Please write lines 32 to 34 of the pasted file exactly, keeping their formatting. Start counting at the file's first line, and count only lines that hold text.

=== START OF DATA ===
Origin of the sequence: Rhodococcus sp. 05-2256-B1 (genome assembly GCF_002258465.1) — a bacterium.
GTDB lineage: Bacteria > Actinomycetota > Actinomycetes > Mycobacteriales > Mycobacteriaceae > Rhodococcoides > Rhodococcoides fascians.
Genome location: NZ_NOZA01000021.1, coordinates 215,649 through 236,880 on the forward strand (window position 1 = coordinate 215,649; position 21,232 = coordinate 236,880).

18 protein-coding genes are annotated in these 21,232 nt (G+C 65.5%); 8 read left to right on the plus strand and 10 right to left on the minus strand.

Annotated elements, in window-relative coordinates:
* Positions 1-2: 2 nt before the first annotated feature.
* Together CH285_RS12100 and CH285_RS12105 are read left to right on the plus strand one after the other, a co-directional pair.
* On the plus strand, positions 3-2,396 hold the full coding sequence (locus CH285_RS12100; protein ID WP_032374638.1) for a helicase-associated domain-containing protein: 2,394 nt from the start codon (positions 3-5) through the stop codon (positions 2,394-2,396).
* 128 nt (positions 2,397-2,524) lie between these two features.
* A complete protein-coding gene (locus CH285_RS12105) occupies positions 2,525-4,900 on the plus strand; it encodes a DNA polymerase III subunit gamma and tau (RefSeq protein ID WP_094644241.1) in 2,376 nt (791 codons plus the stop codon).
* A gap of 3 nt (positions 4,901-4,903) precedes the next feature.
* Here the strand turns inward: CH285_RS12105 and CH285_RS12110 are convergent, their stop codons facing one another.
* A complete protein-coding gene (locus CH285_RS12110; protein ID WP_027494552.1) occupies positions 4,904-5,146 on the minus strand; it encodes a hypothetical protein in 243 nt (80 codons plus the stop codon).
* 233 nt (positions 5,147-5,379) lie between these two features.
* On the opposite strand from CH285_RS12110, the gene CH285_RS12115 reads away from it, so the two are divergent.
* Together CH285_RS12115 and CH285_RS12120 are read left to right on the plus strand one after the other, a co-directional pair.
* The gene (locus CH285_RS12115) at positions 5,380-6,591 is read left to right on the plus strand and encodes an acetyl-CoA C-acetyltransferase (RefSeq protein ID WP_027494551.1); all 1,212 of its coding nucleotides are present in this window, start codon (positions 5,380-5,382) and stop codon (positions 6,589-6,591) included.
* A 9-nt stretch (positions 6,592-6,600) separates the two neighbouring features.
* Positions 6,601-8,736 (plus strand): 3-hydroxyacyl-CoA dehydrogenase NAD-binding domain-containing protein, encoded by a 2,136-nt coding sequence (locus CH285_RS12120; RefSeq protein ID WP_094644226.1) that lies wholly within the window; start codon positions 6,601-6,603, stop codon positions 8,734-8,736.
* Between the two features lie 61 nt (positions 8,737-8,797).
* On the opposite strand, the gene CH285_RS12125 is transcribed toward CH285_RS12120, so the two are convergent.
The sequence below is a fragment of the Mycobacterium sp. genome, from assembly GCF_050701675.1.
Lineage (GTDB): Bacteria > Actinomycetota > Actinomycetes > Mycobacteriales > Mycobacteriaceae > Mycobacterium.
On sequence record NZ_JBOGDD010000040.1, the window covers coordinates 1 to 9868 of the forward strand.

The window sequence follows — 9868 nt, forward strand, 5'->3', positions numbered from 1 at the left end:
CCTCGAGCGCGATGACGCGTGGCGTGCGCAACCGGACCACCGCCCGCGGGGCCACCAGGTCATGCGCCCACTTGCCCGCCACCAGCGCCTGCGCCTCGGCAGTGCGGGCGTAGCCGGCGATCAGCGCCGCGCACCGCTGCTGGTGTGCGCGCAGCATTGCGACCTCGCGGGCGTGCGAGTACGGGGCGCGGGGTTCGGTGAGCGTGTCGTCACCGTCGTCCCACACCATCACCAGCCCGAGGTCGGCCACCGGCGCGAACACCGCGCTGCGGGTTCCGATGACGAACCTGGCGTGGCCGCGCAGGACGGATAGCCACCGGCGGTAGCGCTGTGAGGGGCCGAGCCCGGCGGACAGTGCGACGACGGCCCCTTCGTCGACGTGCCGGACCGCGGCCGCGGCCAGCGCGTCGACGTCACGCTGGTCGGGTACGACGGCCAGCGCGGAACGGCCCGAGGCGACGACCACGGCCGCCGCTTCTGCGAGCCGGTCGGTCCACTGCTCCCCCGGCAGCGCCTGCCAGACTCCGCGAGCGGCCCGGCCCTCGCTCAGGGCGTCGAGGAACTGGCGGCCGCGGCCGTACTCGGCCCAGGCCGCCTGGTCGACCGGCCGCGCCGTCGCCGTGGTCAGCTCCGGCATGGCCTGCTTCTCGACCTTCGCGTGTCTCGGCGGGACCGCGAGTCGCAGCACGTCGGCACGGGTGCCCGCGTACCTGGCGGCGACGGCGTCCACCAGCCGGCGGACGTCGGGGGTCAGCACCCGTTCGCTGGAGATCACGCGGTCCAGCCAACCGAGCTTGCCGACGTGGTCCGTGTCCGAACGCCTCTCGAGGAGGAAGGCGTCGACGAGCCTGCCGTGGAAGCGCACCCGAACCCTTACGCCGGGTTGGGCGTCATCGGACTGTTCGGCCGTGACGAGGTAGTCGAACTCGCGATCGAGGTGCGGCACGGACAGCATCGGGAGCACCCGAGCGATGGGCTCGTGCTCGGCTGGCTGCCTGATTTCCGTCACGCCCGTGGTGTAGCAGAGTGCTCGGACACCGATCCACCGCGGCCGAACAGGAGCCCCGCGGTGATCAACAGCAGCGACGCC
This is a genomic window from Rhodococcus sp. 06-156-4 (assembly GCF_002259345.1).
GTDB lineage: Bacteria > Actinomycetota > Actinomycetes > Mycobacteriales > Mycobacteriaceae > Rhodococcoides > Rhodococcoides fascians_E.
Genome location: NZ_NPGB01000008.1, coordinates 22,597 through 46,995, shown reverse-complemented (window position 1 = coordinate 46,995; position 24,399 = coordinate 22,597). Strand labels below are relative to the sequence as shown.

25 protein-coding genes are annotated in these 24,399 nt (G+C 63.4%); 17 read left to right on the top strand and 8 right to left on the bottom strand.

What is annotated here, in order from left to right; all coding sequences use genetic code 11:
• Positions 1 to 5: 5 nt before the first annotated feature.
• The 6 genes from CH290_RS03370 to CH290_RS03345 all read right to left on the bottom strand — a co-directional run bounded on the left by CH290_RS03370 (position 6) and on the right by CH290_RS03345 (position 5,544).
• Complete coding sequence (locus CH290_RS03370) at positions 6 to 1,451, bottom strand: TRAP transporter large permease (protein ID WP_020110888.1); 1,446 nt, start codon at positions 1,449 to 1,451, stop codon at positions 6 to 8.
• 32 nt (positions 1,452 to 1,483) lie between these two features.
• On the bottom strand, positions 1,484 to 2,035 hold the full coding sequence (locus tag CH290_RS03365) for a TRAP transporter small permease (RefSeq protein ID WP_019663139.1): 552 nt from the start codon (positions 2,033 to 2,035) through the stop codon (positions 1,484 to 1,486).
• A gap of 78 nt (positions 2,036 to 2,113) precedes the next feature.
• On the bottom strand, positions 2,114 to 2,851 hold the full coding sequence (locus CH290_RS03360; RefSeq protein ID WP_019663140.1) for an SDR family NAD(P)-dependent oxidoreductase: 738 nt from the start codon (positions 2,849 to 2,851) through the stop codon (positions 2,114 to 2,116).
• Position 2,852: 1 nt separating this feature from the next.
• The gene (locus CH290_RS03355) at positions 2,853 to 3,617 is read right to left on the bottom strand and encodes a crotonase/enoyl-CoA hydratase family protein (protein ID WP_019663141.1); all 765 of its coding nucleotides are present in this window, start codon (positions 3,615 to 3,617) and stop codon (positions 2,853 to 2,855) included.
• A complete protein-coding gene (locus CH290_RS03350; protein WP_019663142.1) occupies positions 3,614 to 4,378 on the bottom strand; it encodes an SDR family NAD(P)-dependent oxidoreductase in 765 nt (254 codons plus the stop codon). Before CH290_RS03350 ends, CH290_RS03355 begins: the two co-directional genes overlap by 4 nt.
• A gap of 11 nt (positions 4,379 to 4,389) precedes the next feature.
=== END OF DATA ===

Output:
• Positions 1 to 5: 5 nt before the first annotated feature.
• The 6 genes from CH290_RS03370 to CH290_RS03345 all read right to left on the bottom strand — a co-directional run bounded on the left by CH290_RS03370 (position 6) and on the right by CH290_RS03345 (position 5,544).
• Complete coding sequence (locus CH290_RS03370) at positions 6 to 1,451, bottom strand: TRAP transporter large permease (protein ID WP_020110888.1); 1,446 nt, start codon at positions 1,449 to 1,451, stop codon at positions 6 to 8.